Finally, project management itself is a value addition. The subject matter will also have a tremendous effect on the price. Technical content requires specialized knowledge on the one hand, but use of repeated terminology and limited vocabulary may allow for some cost savings. Marketing language is perhaps the most deceptive with respect to apparent cost.
As explained in Step 1, the use of idiomatic expressions is problematic. However, beyond this, some seemingly simple, non-idiomatic expressions just do not translate; “Just do it,” for example.
STEP 3. PRE-TRANSLATION
While a single translator and an editor can handle small projects, in the case of larger projects, InterNation will organize a team of pre-qualified linguists, consisting of multiple translators, at least one editor, and at least one proofreader. In all instances, projects are closely supervised by a project manager. The material will be carefully evaluated during a pre-translation review organized by the project manager. In such instances, pre-translation often includes implementation of glossary management or terminology management to provide for consistency and economy. In the case of large volume work with repetitive terminology, such efforts reduce the immediate project cost and the subsequent costs of repeat projects.
Just as importantly, terminology management provides a legacy of knowledge that can be leveraged on subsequent projects, providing tremendous cost savings, as well as accuracy and consistency. InterNation can handle files of any type, and extract text to be translated from any native file format. Typically translators prefer to work in standard word processing formats such as Microsoft Word, or with translator desktop tools. Finally, as explained above, marketing language poses a special problem and typically requires extensive cultural consulting and often the creation of original copy or a campaign that conforms to the material realities of a foreign locale and the sensibilities of its population. This kind of cultural sensitivity, which is essential to any successful marketing effort, can only be affected by people with native experience of the locale.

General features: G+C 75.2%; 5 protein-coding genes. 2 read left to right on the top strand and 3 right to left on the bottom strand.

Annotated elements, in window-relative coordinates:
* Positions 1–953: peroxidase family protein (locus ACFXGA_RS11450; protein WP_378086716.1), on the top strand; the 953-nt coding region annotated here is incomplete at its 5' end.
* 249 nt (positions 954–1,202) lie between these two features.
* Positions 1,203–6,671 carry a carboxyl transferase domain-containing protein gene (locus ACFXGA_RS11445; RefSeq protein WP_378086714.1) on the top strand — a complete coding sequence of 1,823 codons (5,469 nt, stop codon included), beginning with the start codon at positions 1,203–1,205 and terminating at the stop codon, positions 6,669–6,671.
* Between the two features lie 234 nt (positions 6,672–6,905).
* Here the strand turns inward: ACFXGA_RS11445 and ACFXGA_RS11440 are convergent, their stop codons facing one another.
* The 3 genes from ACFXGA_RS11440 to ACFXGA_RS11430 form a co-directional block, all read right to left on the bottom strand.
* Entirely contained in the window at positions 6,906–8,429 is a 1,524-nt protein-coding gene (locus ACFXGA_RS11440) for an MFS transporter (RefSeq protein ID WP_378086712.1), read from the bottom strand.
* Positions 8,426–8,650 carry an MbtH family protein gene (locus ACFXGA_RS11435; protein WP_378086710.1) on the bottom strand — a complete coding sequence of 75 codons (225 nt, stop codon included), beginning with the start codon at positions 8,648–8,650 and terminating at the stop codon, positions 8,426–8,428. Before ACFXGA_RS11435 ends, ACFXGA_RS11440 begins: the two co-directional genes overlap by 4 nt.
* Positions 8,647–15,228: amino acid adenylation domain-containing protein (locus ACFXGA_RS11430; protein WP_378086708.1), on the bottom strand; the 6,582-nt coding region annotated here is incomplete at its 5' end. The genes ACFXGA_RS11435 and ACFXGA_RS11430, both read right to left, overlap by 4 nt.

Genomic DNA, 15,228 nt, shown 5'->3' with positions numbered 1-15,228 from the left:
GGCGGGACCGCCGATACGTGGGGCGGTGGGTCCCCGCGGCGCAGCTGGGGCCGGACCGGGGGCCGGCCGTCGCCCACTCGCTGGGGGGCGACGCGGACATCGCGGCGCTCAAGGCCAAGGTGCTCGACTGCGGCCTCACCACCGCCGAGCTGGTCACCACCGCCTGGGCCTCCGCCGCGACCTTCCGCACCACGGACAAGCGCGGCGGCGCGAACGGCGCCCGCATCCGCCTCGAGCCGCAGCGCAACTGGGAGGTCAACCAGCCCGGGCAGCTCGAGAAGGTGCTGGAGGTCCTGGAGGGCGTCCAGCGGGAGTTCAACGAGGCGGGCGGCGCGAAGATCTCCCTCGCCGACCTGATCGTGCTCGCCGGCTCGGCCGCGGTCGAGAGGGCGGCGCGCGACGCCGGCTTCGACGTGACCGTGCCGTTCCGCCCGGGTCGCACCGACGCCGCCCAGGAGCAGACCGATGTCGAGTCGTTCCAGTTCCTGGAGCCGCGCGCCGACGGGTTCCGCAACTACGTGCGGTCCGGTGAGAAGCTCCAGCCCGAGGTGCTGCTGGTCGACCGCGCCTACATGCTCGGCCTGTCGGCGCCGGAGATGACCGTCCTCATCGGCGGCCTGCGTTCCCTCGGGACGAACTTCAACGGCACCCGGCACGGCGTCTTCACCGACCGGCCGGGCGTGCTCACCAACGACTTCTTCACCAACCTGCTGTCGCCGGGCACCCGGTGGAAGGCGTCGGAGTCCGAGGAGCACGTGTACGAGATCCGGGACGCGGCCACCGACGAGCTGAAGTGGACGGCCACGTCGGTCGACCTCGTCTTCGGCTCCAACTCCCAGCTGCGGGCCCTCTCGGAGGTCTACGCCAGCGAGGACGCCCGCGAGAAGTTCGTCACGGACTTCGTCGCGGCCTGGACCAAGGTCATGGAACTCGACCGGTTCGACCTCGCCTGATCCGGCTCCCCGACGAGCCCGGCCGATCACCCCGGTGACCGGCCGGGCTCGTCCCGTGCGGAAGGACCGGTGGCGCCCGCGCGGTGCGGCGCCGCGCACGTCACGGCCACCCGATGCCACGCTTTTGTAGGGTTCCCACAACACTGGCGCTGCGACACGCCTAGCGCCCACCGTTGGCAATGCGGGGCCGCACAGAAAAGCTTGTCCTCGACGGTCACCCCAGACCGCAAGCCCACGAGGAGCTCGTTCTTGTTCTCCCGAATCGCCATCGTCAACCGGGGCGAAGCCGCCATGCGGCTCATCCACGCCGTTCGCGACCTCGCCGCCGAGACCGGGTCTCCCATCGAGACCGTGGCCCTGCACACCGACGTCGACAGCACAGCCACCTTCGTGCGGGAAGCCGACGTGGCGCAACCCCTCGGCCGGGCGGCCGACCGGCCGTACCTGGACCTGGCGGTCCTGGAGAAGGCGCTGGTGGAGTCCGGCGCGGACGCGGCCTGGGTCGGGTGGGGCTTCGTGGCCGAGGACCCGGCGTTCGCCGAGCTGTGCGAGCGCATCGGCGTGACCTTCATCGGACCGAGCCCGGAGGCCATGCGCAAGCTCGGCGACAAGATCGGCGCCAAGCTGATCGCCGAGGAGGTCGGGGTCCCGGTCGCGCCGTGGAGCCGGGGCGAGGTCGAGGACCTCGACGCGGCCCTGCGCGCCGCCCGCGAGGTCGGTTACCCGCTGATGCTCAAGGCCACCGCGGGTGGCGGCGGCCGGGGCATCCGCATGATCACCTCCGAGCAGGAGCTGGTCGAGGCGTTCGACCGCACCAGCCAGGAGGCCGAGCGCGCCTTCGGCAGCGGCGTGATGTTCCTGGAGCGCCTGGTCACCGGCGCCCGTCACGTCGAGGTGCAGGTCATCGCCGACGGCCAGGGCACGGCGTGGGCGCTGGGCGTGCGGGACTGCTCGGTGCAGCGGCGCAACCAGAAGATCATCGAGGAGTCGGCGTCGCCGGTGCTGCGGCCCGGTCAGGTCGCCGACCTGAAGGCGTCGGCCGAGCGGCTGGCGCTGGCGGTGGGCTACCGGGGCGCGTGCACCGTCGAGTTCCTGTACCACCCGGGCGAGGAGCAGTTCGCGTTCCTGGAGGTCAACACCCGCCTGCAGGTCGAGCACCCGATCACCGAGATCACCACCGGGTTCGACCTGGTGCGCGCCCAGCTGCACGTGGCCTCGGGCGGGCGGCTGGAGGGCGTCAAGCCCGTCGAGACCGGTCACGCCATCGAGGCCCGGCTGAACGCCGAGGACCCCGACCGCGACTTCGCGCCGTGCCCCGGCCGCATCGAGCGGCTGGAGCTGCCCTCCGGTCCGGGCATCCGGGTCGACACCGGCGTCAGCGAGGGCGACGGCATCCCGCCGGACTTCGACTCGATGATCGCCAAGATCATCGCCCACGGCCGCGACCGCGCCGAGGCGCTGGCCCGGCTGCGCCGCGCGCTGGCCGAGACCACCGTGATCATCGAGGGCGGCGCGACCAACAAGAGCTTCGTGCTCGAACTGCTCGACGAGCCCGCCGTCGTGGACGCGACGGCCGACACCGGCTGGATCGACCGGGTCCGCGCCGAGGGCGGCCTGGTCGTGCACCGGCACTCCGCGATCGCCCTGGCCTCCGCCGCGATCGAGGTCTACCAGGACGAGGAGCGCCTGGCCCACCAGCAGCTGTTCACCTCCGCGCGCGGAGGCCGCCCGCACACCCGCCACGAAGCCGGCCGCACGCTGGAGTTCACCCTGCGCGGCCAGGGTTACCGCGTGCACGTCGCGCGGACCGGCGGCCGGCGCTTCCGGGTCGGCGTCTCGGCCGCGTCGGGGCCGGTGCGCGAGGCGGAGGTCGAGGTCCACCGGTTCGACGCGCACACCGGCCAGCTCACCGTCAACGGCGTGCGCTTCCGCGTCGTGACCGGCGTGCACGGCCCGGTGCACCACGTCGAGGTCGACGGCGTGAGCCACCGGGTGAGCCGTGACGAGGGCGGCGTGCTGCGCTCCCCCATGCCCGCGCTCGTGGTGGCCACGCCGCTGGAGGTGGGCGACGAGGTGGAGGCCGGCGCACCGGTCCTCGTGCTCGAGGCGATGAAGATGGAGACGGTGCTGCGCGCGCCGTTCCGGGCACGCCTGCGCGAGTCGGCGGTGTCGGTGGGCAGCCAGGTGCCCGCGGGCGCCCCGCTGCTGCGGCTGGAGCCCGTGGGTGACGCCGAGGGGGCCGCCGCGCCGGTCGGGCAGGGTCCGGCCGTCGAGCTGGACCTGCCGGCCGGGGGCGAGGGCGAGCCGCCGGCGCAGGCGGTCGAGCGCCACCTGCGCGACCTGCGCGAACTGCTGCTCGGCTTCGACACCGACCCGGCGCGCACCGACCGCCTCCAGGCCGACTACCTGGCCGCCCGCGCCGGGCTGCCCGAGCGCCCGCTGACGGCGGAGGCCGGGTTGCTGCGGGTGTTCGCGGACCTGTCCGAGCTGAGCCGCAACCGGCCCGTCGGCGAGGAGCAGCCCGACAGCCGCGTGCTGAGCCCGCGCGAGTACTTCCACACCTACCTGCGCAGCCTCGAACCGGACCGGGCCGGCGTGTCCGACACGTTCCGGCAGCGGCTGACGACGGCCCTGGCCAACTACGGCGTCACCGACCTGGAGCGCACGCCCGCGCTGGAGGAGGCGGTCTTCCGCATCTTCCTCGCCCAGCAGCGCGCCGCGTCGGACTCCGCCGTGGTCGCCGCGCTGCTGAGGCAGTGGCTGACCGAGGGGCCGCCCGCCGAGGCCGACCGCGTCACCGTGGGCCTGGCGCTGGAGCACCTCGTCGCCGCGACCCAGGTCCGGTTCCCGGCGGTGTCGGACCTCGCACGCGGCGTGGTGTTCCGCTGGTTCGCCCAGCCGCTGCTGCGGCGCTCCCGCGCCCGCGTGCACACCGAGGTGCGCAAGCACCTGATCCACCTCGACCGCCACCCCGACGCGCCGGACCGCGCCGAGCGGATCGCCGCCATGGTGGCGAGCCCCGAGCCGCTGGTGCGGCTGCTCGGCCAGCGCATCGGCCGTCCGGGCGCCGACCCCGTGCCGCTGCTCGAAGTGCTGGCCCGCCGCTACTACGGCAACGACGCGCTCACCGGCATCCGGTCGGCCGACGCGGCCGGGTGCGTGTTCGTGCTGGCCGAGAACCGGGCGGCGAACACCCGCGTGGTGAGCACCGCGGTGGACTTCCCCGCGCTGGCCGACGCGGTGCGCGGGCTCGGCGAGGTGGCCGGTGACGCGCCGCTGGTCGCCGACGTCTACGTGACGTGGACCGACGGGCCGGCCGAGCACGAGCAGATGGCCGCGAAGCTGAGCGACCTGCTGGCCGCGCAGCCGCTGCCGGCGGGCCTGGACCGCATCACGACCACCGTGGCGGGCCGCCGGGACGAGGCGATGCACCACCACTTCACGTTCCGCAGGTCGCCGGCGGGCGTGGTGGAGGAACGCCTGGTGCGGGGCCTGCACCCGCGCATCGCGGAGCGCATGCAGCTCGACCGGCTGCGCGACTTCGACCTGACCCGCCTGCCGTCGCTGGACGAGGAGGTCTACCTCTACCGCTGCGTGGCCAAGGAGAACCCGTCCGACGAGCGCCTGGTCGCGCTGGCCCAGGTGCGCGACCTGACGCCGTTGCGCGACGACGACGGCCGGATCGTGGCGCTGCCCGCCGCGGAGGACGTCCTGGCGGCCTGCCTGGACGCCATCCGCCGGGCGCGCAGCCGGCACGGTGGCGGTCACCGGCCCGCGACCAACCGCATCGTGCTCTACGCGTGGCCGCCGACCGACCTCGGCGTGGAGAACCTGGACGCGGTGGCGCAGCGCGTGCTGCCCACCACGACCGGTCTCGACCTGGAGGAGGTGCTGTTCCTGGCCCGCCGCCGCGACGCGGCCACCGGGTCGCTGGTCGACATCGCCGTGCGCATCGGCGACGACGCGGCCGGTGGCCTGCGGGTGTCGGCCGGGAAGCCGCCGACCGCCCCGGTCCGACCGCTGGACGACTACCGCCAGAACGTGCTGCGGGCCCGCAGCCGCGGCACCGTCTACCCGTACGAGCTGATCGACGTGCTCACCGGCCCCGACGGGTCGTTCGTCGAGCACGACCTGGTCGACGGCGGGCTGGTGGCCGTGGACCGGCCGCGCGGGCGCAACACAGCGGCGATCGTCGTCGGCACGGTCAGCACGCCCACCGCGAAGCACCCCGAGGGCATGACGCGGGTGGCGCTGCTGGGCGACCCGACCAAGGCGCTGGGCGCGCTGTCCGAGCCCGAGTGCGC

STEP 4. TRANSLATION
Here is the heart of the matter in which the translator or translators do their work. If the work includes previously translated material, the translator or team may employ translation memory to speed the process and reduce cost. These specialized applications allow incorporation of terminology management data as well as for the leveraging of previously translated material when available. In some instances, machine translation may be employed as a first step, followed by a post-translation check by a qualified human translator. See our related Best Practices Guide for CAT (Computer-Aided Translation)
STEP 5. EDITING
In all instances however, only by passing the material before multiple sets of eyes can one ensure an error-free product. If the text is relatively small, a single translator will execute the first draft. The translator or project manager passes the target text to an editor who reviews the text against its source for errors and omissions, and checks it for grammatical and stylistic errors. Having returned the marked-up text to the translator, the project manager or the editor him/herself then reviews the suggested changes with the translator, who implements the appropriate changes in the draft, creating a consensus of opinion between both parties.
STEP 6. CLIENT REVIEW
Whenever possible, it is advisable for the client to review the edited draft in-house. Any suggested changes will be discussed with the editor and translator, and then implemented.
STEP 7. PROOFREADING
It is always prudent for a third qualified linguist with a “fresh set of eyes” proof the final draft for typographical, spelling, punctuation and formatting errors. In the case of a translation that has been typeset or published for the web, this step is imperative.